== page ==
Previously, the player had three dropping options – each incurring one penalty stroke – if he declared his ball in a bunker unplayable. Now, a fourth option is available. You can also drop the ball directly behind the bunker. However, this option costs two penalty strokes instead of just one. You can use this to avoid playing a bunker shot at all but in most cases it will not be worth it.
Previously, water hazards could only be marked as such if they actually contained water. Now, water hazards are called penalty areas and no longer have to contain water. This means that golf clubs are free to mark other parts of the course as penalty areas to enable sideways drops and thus speed up the game.
If you decide to play a ball from a water hazard as it lies, you were previously not allowed to touch the ground or the water before your stroke. Now, you are allowed to ground the club in or out of the water when you play the ball out of a penalty area. Experience has shown that it usually doesn’t make sense to try and hit a ball out of the water if it is completely covered by water.
Previously, the ball had to be played from the new spot if it moved either by itself or due to the wind after being marked and put back. Now, you have to put the ball back. Most players already used to put the ball back out of reflex – even though this was incorrect. The new rule is thus in line with natural instinct.
Previously, accidentally moving the ball on the green was only without penalty with certain exceptions. Now, a mishap such as this is without penalty in all cases. If, for example, your club slips out of your hand or you make a practice swing too close to the ball and your ball moves as a result – just put the ball back without penalty.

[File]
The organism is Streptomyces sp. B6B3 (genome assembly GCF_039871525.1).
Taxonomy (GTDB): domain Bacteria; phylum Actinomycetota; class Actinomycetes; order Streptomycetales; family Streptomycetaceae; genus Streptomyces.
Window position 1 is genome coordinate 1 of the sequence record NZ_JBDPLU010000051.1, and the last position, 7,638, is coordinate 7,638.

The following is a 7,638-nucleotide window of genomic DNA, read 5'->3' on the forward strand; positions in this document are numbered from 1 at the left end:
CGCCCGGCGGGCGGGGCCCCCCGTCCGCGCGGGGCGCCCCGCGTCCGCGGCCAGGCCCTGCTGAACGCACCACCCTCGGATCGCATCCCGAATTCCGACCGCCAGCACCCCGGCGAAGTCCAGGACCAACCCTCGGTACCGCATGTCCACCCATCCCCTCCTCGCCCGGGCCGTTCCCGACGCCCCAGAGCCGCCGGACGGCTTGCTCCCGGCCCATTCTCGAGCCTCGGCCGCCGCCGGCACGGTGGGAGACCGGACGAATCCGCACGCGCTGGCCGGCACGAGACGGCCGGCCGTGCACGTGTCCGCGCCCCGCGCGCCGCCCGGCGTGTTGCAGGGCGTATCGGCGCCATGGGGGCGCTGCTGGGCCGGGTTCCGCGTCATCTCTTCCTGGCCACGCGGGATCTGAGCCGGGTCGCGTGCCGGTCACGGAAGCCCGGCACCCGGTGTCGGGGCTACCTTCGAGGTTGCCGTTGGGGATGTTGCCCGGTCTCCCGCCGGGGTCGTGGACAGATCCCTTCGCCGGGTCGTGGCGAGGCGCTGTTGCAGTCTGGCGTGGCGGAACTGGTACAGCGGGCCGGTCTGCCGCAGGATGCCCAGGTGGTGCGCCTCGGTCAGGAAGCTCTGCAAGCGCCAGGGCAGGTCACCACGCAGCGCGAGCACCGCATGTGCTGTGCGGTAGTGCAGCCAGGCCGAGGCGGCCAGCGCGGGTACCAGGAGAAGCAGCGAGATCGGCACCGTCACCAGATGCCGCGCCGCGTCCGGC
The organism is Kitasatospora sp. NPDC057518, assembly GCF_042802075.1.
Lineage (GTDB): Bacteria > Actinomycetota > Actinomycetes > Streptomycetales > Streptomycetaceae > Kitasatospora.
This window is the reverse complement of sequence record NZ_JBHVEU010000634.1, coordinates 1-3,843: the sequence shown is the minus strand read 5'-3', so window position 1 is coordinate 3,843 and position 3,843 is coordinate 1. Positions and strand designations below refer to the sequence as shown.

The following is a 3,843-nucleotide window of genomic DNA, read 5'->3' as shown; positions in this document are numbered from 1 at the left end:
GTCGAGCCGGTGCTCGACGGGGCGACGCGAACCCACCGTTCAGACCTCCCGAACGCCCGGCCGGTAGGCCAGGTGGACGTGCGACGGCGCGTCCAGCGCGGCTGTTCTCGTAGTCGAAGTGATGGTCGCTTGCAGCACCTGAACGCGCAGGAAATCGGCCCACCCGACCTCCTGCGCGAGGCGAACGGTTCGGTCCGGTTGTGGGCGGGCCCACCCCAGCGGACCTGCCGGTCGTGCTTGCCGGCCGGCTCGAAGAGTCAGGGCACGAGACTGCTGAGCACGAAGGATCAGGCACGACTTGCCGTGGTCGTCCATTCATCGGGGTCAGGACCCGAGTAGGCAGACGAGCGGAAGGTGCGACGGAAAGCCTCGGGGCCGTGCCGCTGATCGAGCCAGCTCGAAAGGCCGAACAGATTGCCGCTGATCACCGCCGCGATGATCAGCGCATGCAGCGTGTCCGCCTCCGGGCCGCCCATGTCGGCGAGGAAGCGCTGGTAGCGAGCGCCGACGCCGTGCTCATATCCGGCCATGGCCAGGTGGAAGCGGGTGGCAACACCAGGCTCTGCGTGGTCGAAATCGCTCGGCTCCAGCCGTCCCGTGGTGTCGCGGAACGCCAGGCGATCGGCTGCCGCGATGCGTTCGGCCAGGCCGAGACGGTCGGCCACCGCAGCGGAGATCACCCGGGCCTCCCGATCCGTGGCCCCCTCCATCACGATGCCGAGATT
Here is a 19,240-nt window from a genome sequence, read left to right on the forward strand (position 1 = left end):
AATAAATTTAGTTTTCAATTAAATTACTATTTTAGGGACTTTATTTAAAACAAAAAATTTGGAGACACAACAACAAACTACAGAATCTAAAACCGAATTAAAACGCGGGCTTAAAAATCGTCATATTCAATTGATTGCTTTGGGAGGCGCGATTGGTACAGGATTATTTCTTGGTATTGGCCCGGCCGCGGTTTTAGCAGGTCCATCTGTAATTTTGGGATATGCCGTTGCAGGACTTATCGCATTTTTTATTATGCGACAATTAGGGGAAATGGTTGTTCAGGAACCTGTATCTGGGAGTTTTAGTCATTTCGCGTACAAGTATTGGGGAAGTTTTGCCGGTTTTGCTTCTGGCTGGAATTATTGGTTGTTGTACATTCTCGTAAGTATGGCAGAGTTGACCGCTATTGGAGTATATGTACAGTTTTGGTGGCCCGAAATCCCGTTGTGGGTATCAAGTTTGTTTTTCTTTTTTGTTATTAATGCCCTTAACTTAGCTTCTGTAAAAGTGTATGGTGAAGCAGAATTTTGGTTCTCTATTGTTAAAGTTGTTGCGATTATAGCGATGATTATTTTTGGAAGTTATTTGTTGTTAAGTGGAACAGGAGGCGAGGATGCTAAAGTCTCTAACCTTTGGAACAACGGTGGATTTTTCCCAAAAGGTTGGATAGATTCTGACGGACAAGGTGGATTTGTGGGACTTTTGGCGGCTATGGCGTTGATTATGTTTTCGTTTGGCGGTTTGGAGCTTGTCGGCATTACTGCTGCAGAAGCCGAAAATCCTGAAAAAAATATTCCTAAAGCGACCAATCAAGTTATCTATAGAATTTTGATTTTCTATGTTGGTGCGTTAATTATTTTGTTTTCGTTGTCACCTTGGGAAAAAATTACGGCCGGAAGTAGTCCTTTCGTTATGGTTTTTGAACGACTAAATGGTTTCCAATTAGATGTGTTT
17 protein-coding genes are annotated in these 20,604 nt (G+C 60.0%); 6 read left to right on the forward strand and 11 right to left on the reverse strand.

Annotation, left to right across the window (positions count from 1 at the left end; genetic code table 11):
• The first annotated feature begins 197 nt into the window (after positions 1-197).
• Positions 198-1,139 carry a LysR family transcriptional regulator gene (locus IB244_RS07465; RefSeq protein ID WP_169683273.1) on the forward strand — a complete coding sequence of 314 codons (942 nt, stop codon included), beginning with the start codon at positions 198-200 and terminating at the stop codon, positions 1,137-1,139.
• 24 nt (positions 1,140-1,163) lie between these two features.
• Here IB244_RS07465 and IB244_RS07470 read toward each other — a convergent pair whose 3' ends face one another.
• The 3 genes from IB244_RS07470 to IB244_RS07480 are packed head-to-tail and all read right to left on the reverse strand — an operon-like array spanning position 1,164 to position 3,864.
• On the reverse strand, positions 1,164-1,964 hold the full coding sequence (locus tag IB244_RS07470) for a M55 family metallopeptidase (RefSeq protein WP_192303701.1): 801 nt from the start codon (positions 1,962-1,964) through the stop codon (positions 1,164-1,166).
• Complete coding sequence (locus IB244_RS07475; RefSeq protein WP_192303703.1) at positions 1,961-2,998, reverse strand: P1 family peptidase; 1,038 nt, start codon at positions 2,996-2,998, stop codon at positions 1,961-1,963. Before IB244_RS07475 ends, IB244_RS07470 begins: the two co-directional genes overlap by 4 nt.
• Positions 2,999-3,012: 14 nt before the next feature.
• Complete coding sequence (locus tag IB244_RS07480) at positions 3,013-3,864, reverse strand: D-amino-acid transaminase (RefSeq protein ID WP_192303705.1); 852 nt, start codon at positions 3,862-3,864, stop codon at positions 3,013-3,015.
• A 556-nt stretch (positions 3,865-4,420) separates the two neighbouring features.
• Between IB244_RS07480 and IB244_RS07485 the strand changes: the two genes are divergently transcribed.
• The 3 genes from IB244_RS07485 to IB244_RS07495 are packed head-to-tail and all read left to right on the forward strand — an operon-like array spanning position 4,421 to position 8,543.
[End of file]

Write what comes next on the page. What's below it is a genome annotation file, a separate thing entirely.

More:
Previously, repairing the line of putt was not allowed, apart from a few exceptions such as pitch marks and old hole plugs. Now, you are permitted to repair nearly all damage on the green, including spike marks. But this is not free licence to smooth out the entire line of putt, as natural imperfections are part of the game.
Previously, laying the putter down on the green to line up your shot, for example, was permitted. Now, you are no longer allowed to position your club to help you line up your stance. The same applies to other objects that could help you to line up.
Previously, the player was allowed to get help from his caddie, for example to line up the putt. Now, the caddie is no longer permitted to stand behind the player and help him to line up. This rule change mainly affects professionals and is of little interest to the average club golfer.
Previously, the flag had to be tended or removed as the ball was not allowed to hit it when putted. Now, hitting the flagstick is without penalty, which means you can always leave the flag in the hole. Statistically speaking, it is better to always leave the flag in the hole as the flagstick helps to hole out.
Previously, the flag had to be removed in this case to let the ball fall into the hole. Now, the ball is classed as having been holed if part of the ball is below the lip. A ball wedged on the flagstick is therefore virtually always classed as holed.